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Many of the main scenes of the show were shot over the course of many hours, such as the briefing room scenes.
According to the DVD commentary for season three, all morning briefing scenes for a season may be filmed on one 10-hour day with different basic plot elements to be used in different episodes.
Also, some suspects in the show refer to the film crew, and the program being aired on television; occasionally, they will attempt to get arrested just to be on TV. came about, "like the best of ideas, through total desperation." Following the end of Viva Variety, The State alumni worked on a series of pilots for the Fox Broadcasting Company, one of which, after a year's worth of dedicated writing, was terminated the day before shooting. With a month left before the pilot was expected to be due (and half of the budget still unused), the team asked if they could produce another pilot with the remaining resources, and the Fox executives agreed.
Working quickly to take advantage of this, the initial Reno 911! As originally written, the sheriff's department material would have served as link material between traditional comedy sketches; the canceled project was being considered for the Fox Saturday lineup, and the team thought at the time that the Cops format was a natural framework for sketch comedy.
is an American comedy television series that initially ran on Comedy Central from 2003 to 2009.
It is a mockumentary-style parody of law enforcement documentary shows, specifically Cops, with comic actors playing the police officers. Thomas Lennon, Robert Ben Garant and Kerri Kenney-Silver all starred in and are billed as creators of the series.
They insist that the show's producers told them the videotaped footage was going to be used for a Fox Television documentary series titled Heroes on Patrol; and, often stated in frustration, that they have no control over what is aired, and that the show only seems to capture their 'moments' of incompetence.
The many "good" incidents, they allege, are left out of the (show-within-a-show's) final edit.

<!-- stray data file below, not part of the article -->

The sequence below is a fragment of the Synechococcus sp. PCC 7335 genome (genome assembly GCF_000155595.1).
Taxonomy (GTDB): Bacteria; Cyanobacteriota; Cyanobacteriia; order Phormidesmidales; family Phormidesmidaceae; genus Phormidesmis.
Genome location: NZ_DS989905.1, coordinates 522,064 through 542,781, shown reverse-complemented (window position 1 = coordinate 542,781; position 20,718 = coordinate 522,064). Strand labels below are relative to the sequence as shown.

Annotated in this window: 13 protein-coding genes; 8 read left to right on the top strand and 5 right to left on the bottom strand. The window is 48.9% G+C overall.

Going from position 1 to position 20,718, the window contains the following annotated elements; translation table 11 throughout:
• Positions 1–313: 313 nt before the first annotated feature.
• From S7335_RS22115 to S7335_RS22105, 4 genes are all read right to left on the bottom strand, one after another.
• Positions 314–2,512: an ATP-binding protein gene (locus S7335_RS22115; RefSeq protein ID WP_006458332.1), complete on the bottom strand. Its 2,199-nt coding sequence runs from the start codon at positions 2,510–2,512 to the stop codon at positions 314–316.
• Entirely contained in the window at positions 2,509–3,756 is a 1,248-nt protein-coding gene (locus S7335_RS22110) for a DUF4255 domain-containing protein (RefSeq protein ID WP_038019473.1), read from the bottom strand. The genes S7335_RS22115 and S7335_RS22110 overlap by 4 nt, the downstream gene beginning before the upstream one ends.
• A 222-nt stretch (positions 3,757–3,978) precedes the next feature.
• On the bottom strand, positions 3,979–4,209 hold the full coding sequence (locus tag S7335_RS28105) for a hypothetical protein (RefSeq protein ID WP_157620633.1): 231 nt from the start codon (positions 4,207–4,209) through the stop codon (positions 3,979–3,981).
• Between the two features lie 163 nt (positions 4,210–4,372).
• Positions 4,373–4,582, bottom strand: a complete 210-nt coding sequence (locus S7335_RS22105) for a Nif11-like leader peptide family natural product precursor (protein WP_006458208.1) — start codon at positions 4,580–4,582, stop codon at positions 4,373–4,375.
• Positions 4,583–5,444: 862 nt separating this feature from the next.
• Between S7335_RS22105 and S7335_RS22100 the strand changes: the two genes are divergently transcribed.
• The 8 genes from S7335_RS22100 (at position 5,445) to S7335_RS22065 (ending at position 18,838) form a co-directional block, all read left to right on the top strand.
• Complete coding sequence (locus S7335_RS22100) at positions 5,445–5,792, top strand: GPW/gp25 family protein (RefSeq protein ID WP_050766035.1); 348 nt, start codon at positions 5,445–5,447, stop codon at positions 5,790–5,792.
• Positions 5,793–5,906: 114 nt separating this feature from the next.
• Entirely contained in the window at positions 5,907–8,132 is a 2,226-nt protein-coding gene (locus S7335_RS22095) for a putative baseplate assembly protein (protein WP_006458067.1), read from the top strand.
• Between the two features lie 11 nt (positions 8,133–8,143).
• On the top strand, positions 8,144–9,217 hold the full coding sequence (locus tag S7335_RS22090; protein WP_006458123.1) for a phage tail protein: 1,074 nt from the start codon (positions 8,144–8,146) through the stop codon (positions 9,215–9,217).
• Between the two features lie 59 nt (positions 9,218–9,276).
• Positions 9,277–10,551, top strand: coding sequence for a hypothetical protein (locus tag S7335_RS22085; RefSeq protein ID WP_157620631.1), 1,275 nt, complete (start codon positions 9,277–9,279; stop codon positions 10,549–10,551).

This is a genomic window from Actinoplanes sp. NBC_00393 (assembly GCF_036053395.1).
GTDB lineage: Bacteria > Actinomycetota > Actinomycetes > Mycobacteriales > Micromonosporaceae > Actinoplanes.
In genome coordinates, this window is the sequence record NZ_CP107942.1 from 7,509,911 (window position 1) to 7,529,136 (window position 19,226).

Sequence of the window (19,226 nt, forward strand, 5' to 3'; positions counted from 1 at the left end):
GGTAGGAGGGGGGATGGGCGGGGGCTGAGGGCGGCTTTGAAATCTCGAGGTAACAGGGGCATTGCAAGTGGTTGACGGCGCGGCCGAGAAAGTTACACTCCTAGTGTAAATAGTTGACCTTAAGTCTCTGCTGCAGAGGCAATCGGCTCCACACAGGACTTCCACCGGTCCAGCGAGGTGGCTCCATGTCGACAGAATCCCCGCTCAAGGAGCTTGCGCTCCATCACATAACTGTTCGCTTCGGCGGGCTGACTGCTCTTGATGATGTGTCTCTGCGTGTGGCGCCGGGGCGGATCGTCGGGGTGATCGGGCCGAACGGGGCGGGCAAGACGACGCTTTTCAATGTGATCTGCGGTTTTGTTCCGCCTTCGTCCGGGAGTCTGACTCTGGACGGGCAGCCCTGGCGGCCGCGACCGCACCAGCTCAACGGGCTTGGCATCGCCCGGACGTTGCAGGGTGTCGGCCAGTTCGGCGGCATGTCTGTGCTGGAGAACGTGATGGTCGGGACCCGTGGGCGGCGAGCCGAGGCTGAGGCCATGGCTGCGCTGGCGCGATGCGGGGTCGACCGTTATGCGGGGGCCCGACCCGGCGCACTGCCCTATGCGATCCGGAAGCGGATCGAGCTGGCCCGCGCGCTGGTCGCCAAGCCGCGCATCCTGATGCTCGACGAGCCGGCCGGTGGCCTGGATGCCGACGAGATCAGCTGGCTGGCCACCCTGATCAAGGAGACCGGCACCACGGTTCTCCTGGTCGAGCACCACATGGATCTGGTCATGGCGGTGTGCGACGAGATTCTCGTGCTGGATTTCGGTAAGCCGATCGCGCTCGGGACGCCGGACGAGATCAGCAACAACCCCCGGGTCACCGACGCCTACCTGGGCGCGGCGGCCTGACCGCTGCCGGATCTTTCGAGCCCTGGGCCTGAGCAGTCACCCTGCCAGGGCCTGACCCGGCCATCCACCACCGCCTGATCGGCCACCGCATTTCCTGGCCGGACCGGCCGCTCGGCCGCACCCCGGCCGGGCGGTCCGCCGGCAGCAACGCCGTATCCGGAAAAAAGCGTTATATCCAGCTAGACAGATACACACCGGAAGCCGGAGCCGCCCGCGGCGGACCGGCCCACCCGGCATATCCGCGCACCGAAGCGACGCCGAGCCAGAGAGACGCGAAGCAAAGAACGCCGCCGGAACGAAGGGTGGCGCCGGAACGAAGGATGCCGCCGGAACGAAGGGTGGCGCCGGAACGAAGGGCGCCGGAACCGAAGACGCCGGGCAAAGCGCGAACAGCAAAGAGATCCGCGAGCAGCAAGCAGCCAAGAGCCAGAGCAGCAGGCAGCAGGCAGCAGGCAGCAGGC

Only the basic plot elements of the show are scripted, while the dialogue is improvised—enhancing the illusion of reality (a practice referred to as retroscripting). Sheriff's deputies are constantly cursing, causing much of their dialogue to be censored for broadcast. A constantly changing cast of weirdos, prostitutes, homeless people, survivalists, political figures, celebrities, etc.Actors would contribute their dialogue as they were inspired to do so.The show was continued for two additional seasons with Comedy Central running a special of the show titled Reno 911! The fourth season began on July 9, 2006, and comprised 14 episodes.While Michael Showalter was the exception on the TV series, he appeared in the film, along with all of the cast members of The State. In the film, the deputies are called in to save the day after a terrorist attack disrupts a national police convention and locks over 2000 police officers in a hotel in Miami Beach during spring break.In December 2017, Nash said another film is in the works.However, during the shooting—and especially the editing—they realized the police element was more interesting than the sketches, and the finished pilot was, according to Robert Ben Garant, "remarkably similar" to the series that eventually aired. According to Lennon, their decision not to pick the show up was influenced by a scene, preserved in the eventual Comedy Central pilot, involving Lt. It was another two years before Comedy Central greenlit the project.The establishing shots for the show were filmed in Reno, and everything else was filmed in Los Angeles and Carson, California, with some parts filmed in Oregon.Excess footage from season three was used in season four. In 2007, Lennon and Garant later appeared in-character on a comedy compilation CD, Comedy Death-Ray, released on September 11, singing a song about why not to use drugs.On October 9, 2006, Comedy Central confirmed 13 new episodes to make up Reno 911! On November 10, 2008, Comedy Central confirmed 10 new episodes to make up Reno 911! Principal photography was done between November and December 2008.are portrayed by comedian friends of the primary cast, and the cast themselves, while disguising their voices and general appearance (and, whose faces were blurred in the style of Cops).The show's characters occasionally refer to their own program.